There are several reasons for the growing number of fungal infections, such as the widely using of wide-spectrum antibiotics and immunosuppressant, invasive procedures and medical implant devices. Among the fungal pathogens of humans, Candida represented by Candida albicans, is one of the species that are the most frequently associated with biofilm infection, particularly which on medical implants, and this has a significant impact on morbidity and mortality [3]. C. albicans which can cause both superficial and systemic infections, is one of the main pathogenic microorganisms caused nosocomial infection. Data in 2002 from the US National Nosocomial Infections Surveillance System ranked C. albicans as the fourth most common cause of bloodstream infection, behind coagulase-negative staphylococci, staphylococcus aureus and enterococci, and also ranked third in cause of catheter-associated infection with a high mortality rate and high cost for treatment [4].

Biofilms display features that differ from their planktonic counterparts in morphological structure, biological and biochemical features, pathogenicity and antifungal susceptibility. Fully mature biofilms of C. albicans display high resistance to body immunity and antimicrobial agents for consisting of a dense network of yeasts, hyphae and pseudo hyphae [5]. The clinical commonly used antifungal agents are designed for microorganisms in planktonic condition, that's why Candida spp tends to display highlyresistance and refractory in biofilm form. Now biofilms have been one of the hot spots in the anti-infective study.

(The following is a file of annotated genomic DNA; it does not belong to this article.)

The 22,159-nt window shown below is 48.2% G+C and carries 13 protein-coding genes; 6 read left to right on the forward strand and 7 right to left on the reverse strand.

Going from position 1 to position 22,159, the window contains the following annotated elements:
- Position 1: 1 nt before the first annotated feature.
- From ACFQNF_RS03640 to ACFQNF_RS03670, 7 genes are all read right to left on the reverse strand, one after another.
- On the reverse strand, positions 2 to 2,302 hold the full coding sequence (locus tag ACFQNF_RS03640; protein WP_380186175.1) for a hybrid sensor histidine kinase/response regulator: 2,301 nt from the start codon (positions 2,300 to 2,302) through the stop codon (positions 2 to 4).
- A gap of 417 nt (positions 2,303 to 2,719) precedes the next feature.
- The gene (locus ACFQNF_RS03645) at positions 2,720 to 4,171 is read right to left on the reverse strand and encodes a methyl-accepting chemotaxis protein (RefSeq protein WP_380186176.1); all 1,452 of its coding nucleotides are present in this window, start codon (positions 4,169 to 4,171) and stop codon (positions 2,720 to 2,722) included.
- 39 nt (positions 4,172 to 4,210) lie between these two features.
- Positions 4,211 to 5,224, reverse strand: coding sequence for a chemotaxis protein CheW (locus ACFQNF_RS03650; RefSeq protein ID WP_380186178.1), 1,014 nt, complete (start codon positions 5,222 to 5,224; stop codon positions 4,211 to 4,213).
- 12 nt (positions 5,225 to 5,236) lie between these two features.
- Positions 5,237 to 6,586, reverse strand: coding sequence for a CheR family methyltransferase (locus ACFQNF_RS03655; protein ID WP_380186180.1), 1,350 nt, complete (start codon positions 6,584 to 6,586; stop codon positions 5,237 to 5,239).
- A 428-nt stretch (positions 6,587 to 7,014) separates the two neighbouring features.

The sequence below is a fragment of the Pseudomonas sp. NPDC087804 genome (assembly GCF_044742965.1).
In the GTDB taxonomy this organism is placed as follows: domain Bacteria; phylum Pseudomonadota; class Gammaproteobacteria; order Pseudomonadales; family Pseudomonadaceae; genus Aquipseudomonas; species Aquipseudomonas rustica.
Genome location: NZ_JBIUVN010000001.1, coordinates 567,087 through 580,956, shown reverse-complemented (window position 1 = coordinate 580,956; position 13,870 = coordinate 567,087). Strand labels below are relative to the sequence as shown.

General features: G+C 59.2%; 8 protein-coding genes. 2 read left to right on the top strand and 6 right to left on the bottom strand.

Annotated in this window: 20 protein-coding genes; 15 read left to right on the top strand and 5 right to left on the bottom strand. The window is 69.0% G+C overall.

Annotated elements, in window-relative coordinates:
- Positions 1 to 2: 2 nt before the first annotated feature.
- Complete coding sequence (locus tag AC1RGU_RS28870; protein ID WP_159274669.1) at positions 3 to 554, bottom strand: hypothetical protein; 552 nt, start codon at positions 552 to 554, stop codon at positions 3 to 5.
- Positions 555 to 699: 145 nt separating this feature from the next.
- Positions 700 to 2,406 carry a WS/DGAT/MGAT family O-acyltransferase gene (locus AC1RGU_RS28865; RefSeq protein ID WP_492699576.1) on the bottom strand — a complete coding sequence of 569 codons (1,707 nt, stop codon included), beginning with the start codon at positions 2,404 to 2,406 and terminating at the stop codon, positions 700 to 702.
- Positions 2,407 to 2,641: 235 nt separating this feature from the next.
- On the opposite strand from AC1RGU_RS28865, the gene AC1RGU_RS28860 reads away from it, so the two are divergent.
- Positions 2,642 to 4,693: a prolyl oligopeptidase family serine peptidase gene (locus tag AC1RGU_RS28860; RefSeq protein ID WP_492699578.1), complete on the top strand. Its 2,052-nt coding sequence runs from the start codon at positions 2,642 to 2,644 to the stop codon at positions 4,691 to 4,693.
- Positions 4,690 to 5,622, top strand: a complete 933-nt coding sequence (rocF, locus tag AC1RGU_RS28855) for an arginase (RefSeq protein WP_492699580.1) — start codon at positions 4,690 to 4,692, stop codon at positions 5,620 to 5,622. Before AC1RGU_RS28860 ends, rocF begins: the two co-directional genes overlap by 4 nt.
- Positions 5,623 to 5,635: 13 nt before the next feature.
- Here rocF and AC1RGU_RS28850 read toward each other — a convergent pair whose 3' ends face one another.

The availability of well-characterized, reproducible biofilm models is essential to understanding the nature of biofilms and performing studies of biofilm formation and antifungal drug resistance. C. albicans has become the main experimental fungi for studying the mechanisms of fungal biofilm formation. Considerable progress has been made in recent years in the characterization of the regulating factors and mechanisms that govern the formation and antifungal tolerance of C. albicans biofilms. A number of genes involved in all stages of biofilm formation by C. albicans, such as in adherence, matrix production, quorum sensing and especially morphogenesis, have been identified and well characterized [6-8]. Expression of these genes is under the influence of environmental conditions and regulatory pathways. All these progresses were achieved based on the development of C. albicans biofilms models.